New urbanism heralds a return on property demand and development in Africa

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An artist’s impression of an apartment building in a new upmarket golf resort development on Lake Victoria, Uganda. An artist’s impression of an apartment building in a new upmarket golf resort development on Lake Victoria, Uganda.

The concept of new urbanism in Africa, hailed as a fresh approach to urban living from both a town planning and architectural perspective, has far-reaching implications from a property demand and development point of view.

As growing urbanisation in Africa aids economic growth - as larger concentrations of people in cities create large customer bases, promote more efficient labour markets and reduce transport costs, increasing opportunities arise in regard to residential property development and ownership, reports Pam Golding Property group CE Andrew Golding.

“Many of the largest cities in Africa are growing rapidly – Nairobi, Kinshasa and Dar es Salaam, for example, are expected to see population growth of over 70 percent by 2025. Africa’s mega-cities, including Lagos, Cairo, Luanda and Johannesburg, are increasingly the engines of its economic growth.

“With robust economic growth rates anticipated for the continent during the next decade, as well as healthy growth rates in individual wealth, Africa is expected to show the most rapid growth in new millionaires over the next decade – albeit from a low base. The number of dollar millionaires in Nigeria, Kenya and Angola is expected to more than double by 2030 - in fact, millionaires in Nigeria are forecast to increase by 174 percent to 43 000,” he says.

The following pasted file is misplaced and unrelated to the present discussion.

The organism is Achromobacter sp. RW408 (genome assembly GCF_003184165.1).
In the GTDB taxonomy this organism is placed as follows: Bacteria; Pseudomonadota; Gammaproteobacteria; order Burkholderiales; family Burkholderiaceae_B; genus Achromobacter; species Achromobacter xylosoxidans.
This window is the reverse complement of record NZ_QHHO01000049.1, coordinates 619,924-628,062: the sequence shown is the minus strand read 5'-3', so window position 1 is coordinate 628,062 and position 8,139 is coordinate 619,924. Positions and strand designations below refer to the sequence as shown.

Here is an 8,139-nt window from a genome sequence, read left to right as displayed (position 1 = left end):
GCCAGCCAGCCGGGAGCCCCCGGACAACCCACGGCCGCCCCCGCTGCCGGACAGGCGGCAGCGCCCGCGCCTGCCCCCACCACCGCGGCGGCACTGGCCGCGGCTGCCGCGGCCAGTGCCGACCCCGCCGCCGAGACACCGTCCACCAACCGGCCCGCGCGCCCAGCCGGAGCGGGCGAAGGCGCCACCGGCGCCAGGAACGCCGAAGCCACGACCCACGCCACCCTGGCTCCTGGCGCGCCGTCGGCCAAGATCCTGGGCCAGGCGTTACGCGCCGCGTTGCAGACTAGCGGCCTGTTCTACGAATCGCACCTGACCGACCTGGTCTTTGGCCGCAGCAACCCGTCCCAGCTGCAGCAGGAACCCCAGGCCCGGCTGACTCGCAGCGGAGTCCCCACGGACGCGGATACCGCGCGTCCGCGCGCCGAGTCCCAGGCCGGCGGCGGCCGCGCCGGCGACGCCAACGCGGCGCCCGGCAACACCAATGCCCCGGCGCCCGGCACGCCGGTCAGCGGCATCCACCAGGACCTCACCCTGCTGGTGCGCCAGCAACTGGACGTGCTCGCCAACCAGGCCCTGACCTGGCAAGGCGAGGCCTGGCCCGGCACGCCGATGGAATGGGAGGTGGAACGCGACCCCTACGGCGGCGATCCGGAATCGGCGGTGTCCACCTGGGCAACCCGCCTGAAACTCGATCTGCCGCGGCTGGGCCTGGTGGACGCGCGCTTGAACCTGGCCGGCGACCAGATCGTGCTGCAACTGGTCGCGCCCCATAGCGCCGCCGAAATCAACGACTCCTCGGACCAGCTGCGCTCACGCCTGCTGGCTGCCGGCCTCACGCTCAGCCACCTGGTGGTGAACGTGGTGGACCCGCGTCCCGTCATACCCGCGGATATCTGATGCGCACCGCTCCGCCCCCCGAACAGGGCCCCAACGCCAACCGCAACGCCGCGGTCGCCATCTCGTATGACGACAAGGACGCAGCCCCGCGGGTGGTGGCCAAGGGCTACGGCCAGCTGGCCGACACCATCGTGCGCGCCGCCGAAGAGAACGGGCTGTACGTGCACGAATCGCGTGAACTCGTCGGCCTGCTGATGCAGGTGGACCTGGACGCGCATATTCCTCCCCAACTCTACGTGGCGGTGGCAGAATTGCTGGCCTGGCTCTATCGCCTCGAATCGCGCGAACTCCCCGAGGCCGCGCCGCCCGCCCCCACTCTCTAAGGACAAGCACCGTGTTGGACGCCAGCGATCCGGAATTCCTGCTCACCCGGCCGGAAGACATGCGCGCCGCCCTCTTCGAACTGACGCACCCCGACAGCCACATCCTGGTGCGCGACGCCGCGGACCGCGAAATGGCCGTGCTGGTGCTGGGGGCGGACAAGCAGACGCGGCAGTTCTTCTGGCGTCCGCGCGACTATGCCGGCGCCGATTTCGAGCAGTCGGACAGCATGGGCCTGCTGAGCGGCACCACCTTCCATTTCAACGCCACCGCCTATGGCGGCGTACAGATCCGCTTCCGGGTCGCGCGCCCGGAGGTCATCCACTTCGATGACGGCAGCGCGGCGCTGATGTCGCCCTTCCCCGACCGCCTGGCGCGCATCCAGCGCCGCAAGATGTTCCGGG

It is said that the number of Africans with $30 million in assets – the ultra HNWI (high net worth individual) is anticipated to rise by 53 percent to 2 858 by 2023, far outstripping the average pace of growth across the rest of the world, and by which time there are likely to be 38 billionaires on the continent.

“These individuals are currently growing their real estate portfolios quite aggressively, which accounts for the growth in the number of buyers of property in South Africa from other African countries,” says Dr Golding.

“Africa’s city dwellers generally earn more and spend more than their rural counterparts and the urban middle class is growing across much of the continent, which is helping create dynamic consumer markets and attracting overseas investors,” he said.

African retail markets are rapidly developing, while the phenomenal growth of Africa’s technology sector – along with a mobile revolution - is creating demand for office space along with multinational companies from the banking sector and companies related to the oil and gas industry.

Opportunities for property investment in Africa range from large property developments in all segments of the market, from low cost housing through to exclusive villas, as well as on an individual property basis, depending on the particular buying needs.

Considered a stable and rapidly developing country, Uganda is experiencing a huge housing shortage in general, with the demand for luxury residential property increasing in key nodes, particularly in the vicinity of Kampala.

Dr Golding concludes that future prospects for Africa offer significant growth potential for those with the foresight and ability to make the most of it.

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